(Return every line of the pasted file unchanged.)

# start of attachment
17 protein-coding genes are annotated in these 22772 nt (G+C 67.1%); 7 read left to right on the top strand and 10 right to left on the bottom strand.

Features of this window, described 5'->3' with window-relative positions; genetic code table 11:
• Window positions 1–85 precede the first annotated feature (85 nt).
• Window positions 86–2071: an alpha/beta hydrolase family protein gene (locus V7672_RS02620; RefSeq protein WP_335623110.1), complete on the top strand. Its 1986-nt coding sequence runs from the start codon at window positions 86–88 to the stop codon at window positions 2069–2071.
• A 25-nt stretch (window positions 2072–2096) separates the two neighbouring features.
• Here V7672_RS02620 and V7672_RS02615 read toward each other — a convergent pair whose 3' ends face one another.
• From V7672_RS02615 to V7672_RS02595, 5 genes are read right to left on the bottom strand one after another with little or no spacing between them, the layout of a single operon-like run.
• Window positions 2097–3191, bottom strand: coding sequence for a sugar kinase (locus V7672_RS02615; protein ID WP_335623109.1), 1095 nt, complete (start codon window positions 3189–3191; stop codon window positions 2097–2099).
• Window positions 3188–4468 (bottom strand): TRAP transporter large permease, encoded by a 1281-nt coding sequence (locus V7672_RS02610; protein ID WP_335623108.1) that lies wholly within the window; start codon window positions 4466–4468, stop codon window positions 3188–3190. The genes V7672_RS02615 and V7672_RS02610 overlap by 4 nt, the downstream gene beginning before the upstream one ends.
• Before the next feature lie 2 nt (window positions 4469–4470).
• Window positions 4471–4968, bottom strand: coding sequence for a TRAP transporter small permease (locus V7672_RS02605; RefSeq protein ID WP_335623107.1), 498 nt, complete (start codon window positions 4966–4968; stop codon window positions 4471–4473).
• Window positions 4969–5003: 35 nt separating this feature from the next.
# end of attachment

17 protein-coding genes are annotated in these 22772 nt (G+C 67.1%); 7 read left to right on the top strand and 10 right to left on the bottom strand.

Features of this window, described 5'->3' with window-relative positions; genetic code table 11:
• Window positions 1–85 precede the first annotated feature (85 nt).
• Window positions 86–2071: an alpha/beta hydrolase family protein gene (locus V7672_RS02620; RefSeq protein WP_335623110.1), complete on the top strand. Its 1986-nt coding sequence runs from the start codon at window positions 86–88 to the stop codon at window positions 2069–2071.
• A 25-nt stretch (window positions 2072–2096) separates the two neighbouring features.
• Here V7672_RS02620 and V7672_RS02615 read toward each other — a convergent pair whose 3' ends face one another.
• From V7672_RS02615 to V7672_RS02595, 5 genes are read right to left on the bottom strand one after another with little or no spacing between them, the layout of a single operon-like run.
• Window positions 2097–3191, bottom strand: coding sequence for a sugar kinase (locus V7672_RS02615; protein ID WP_335623109.1), 1095 nt, complete (start codon window positions 3189–3191; stop codon window positions 2097–2099).
• Window positions 3188–4468 (bottom strand): TRAP transporter large permease, encoded by a 1281-nt coding sequence (locus V7672_RS02610; protein ID WP_335623108.1) that lies wholly within the window; start codon window positions 4466–4468, stop codon window positions 3188–3190. The genes V7672_RS02615 and V7672_RS02610 overlap by 4 nt, the downstream gene beginning before the upstream one ends.
• Before the next feature lie 2 nt (window positions 4469–4470).
• Window positions 4471–4968, bottom strand: coding sequence for a TRAP transporter small permease (locus V7672_RS02605; RefSeq protein ID WP_335623107.1), 498 nt, complete (start codon window positions 4966–4968; stop codon window positions 4471–4473).
• Window positions 4969–5003: 35 nt separating this feature from the next.